What works to remove pine sap that won't hurt the paint on your car?
The best way to get rid of tree sap is to use a "clay bar." This should be available at Murray's or PepBoys, possibly even Wal-Mart or Kmart. The only two manufacturers I know of that make clay bars are Meguires and Mothers. If you can't find it in the store, try the web sites for the manufacturers. It's about $10-15, but it lasts for a while. I've had mine about 2 years. The instructions are very simple, although initially it may seem like a bother. (12/01/2000)
After reading some of the other suggestions for removing tree sap, I feel I must point out that the clay bar will NOT strip the wax from the car's paint job. If you're going to wax the car, wax the whole car to keep the paint the same color and condition; don't just wax one tiny spot. I would definitely stay away from any method that would strip the wax. The clay bar is specifically designed to remove sap and tar and bugs, etc. while NOT stripping the wax. (12/01/2000)
Warm rag with a little bit of baking soda. Let it sit on sap then rub off! (08/04/2005)
The best method I've found for pine sap removal is crisco or butter. I've never tried it on a car, but can personally say that rubbing crisco on the sap in my hair removed it immediately. I've also used butter on the kids feet to remove sap while camping. It's fast, but most important it won't remove skin or paint. (08/27/2005)
It always best to remove sap from your car quickly, while it is still soft. The harder the sap gets the tougher it is to remove and the more likely it is to scratch your car's finish. Make a paste with a mild abrasive like baking soda and apply to the sap, then rub it with a rag until the sap is removed. You can also try rubbing the sap with mayonnaise on a rag. I have also heard that WD-40 works well for softening sap so that it can be removed. Clean the area once the sap has been removed. (09/17/2005)
Turtle Wax Bug and Tar remover does not work (even though it says right on the label that it does). (10/01/2005)
I purchased TurtleWax Pine and Bug remover which worked very well on metal, painted surfaces (automotive) and does not harm your paint. I tried to use this same product, however, to remove white pine gum from the plastic of a pick-up box liner and it left a white stain/residue and, moreover, it did a poor job removing the gum. Noticing this white stain I then decided to experiment with butter and ice on other pine gum stains on the box liner as well as on the rubber material at the base (and around the perimeter) of automotive windows. Ice did not work for me (I used several different techniques - applying for a longer duration of time, scrubbing with cube, etc), yet butter worked wonderfully and did no harm (i.e, did not leave white stain) to the plastic, or the rubber. (05/04/2006)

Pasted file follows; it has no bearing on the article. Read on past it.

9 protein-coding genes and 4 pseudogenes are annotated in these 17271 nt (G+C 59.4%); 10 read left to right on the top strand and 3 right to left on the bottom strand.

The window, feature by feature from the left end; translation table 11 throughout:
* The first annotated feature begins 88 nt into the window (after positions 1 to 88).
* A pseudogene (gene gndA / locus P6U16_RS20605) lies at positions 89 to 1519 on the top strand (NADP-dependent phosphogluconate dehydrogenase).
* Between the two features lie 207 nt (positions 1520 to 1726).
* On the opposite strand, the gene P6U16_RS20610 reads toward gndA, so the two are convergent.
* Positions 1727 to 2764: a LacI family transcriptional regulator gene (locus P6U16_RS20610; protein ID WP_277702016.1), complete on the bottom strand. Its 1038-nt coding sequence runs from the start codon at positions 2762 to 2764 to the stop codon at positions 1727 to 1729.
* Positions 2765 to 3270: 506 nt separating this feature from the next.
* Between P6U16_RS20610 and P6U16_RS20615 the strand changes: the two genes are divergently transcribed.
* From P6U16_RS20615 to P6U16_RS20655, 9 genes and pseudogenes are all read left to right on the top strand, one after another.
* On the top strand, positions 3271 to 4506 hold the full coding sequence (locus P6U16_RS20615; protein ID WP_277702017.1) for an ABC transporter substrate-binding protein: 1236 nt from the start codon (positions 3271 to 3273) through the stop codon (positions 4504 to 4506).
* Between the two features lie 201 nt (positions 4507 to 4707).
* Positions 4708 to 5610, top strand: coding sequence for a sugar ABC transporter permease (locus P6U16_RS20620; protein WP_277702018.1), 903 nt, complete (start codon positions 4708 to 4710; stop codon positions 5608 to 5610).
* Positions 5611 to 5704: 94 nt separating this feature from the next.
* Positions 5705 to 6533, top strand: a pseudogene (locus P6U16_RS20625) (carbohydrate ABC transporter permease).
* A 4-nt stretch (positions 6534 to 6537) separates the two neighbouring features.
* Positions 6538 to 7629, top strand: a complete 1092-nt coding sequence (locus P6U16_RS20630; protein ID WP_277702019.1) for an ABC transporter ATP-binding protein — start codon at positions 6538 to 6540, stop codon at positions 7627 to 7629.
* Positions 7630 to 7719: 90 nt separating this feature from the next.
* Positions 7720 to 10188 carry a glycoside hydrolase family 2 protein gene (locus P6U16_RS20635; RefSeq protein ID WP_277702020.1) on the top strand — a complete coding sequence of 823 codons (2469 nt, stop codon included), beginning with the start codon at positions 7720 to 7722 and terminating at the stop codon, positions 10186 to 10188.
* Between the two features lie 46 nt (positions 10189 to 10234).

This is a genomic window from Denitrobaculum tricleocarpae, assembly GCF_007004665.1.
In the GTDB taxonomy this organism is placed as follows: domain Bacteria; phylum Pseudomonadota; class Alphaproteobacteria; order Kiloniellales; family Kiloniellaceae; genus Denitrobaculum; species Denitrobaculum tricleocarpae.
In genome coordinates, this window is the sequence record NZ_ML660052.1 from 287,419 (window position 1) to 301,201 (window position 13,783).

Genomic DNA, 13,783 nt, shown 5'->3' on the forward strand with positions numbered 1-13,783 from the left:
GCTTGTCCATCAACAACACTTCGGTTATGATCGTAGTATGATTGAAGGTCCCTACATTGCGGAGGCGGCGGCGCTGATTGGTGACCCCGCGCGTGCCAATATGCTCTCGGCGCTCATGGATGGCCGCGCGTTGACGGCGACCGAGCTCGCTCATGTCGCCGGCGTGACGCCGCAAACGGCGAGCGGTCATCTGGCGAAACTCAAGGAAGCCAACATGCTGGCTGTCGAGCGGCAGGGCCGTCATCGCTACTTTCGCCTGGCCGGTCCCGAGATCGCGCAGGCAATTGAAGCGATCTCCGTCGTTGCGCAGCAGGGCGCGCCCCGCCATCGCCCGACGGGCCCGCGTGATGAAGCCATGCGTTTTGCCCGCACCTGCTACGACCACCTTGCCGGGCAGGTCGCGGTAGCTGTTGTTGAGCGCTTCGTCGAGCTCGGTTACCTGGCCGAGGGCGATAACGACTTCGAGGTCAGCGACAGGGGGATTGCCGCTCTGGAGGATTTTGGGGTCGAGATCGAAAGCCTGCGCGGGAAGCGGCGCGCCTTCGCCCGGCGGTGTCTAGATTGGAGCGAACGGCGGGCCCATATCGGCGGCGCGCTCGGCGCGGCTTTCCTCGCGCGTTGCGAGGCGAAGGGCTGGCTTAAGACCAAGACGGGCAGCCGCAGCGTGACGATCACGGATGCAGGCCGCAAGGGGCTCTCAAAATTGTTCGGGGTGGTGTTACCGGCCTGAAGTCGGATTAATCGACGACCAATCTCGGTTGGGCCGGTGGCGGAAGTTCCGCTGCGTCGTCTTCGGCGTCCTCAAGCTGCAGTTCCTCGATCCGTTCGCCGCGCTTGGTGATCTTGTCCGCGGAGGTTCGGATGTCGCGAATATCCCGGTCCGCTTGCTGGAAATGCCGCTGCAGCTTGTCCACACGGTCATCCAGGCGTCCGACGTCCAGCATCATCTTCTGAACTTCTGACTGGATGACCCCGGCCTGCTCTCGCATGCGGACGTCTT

I have been super busy and haven't had a chance to wash my car for the last four months. I live in an area that has a bunch of pine trees so once I finished washing my car i noticed A LOT of tree sap. I took Nancy's advice and used rubbing alcohol, it worked on every single spot. The only problem was that in some cases it left a residue. The solution is to wipe on some butter then wipe it off. My car looks like i just drove it off the lot. Don't waste your money on all that other stuff all you need is alcohol and butter. Good Luck! (06/29/2006)
By Big T
My Beemer just got painted and was looking showroom new. It didn't take any time at all and my Beemer got attacked by a few serious shots of pine tree sap. I tried everything from Goop-gone to all kinds of so called tree sap remover with no luck at all. So I got to thinking. I wasn't to hot on the idea of pure alcohol on my paint so I looked behind my desk seen some "Sanitizing Hand Towels" with aloe and a few Vitamins. I took one to the Sap Attack and whoooosh! In seconds the hardened tree sap was gone rinsed it with some warm water and touched it up with a bit of wax and looks like new again.
I had a ton of pine sap on my new car. I read through the Internet to see what I should do. I kept reading about using rubbing alcohol. I finally decided to try it. It worked! I applied the alcohol to a cotton ball and gently worked the spots. I could only clean 2-3 spots per cotton ball before getting a residue, which I wiped away with a wet cloth. It took awhile, but I got my car back. I suggest using rubbing alcohol and a wet cloth. (07/11/2006)
Ever-popular peanut butter! It worked like a champ, and then I had a sandwich! (07/30/2006)
It's my neighbors tree and it's at the end of my driveway, the first time it got on my wife's new black Impala it cost me $200 to get it cleaned off. that was 4 years ago, now it happened again but this time it got both cars, mine is now the new one. Read through your page of tips, tried them all and found rubbing alcohol worked the best. Your page saved me some money. Thanks. (08/09/2006)
Try WD-40. It removes bugs, tar and sap and will not hurt the finish on your car. (09/13/2006)
The guy at the GM dealer who details the cars said use alcohol. Then re-wax because the wax has also been removed and the sap will stick more NEXT time.
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